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Coquitlam Search and Rescue needs a new home for its gear

The volunteer-run group is set to apply for a Spirit of Coquitlam grant worth $35,000 for the new purpose-built trailer.

A Coquitlam volunteer-run organization that saves lives is asking the city to help pay for part of a new home for its rescue gear.

On Monday (July 31), the president of Coquitlam Search and Rescue (SAR) told council-in-committee that it would soon be applying for a Spirit of Coquitlam grant for $35,000 for a new purpose-built trailer to store its equipment and tools.

Helena Michelis said the climate-controlled trailer will measure 10' x 24' and can be used as a remote command in the future.

The 60-member group has already secured $40,000 through a B.C. gaming grant for the new centre, which will replace the trailer that SAR currently uses on the No. 1 firehall grounds in the City Centre neighbourhood.

Michelis said the organization is looking for suitable land in the area to base its operations permanently as the fire hall and training zone are expanding to meet the growing population demand and needs its full site — not a shared space.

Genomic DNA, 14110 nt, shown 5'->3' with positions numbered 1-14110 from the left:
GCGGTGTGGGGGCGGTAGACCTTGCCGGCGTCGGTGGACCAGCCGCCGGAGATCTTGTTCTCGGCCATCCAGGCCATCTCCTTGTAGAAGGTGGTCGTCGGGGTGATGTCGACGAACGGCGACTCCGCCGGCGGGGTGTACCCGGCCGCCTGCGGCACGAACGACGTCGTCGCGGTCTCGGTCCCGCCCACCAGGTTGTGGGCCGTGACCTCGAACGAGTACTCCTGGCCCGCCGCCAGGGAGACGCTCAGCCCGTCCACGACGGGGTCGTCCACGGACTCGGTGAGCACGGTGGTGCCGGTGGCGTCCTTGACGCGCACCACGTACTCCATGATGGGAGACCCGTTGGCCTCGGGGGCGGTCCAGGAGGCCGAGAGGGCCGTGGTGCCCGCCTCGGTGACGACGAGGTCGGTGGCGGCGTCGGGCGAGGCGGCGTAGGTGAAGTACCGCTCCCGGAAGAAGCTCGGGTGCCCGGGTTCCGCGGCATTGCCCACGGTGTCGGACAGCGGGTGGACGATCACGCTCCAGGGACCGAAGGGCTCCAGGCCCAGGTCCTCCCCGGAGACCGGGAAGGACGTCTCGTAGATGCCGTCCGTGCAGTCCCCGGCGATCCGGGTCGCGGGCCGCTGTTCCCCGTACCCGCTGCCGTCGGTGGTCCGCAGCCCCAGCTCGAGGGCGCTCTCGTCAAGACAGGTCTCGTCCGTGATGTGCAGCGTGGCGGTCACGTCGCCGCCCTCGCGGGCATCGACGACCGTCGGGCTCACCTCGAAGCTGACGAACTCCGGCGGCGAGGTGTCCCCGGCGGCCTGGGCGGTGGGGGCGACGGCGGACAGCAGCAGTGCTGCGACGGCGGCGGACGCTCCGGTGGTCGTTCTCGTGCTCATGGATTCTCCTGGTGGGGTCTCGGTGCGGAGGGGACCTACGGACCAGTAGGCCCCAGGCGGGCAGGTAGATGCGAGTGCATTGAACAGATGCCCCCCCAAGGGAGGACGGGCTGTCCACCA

According to SAR's annual report, 2022 was another busy year for the team with 58 incidents, as well as participation in 267 training exercises, scenarios and community events that resulted in 15,695 volunteer hours.

And this year looks to be even busier, Michelis said: To date, the group has responded to 32 incidents and offered 9,358 volunteer hours.

Last year was also the team's 50th anniversary and it celebrated with a community open house at Lafarge Lake — showing the group's fleet and skills — plus an Adventure Skills Challenge competition and a team and alumni dinner.

Michelis said SAR also invited a dozen new volunteers last year; they will graduate by the fall of 2024.

In addition, this fall, the team's new search dog, Otto, is expected to be assessed after a two-year RCMP process for validation.

Also new to the crew is the new hoist capability for the Helicopter External Transport System (HETS), providing faster response than a fixed line and allowing the team to fly straight to a hospital, if the subject is seriously injured.

Last February, the team also updated its Strategic Plan to fine-tune its short-term goals, which include finding a new home.

Coun. Matt Djonlic called Coquitlam Search and Rescue an "indispensable service" to the community.

"The word 'appreciate' doesn't seem strong enough," added Coun. Teri Towner, whose cousin was recovered by northern B.C. Search and Rescue volunteers while hiking several years ago, adding, "It's not always a happy outcome."

Mayor Richard Stewart also cited a recent case of an elderly missing woman on Burke Mountain and credited the Coquitlam team for helping to find her. He noted the team’s 51-year legacy and dedication to serving Tri-Cities residents.

To learn more about Coquitlam Search and Rescue or to donate, you can visit the organization's website.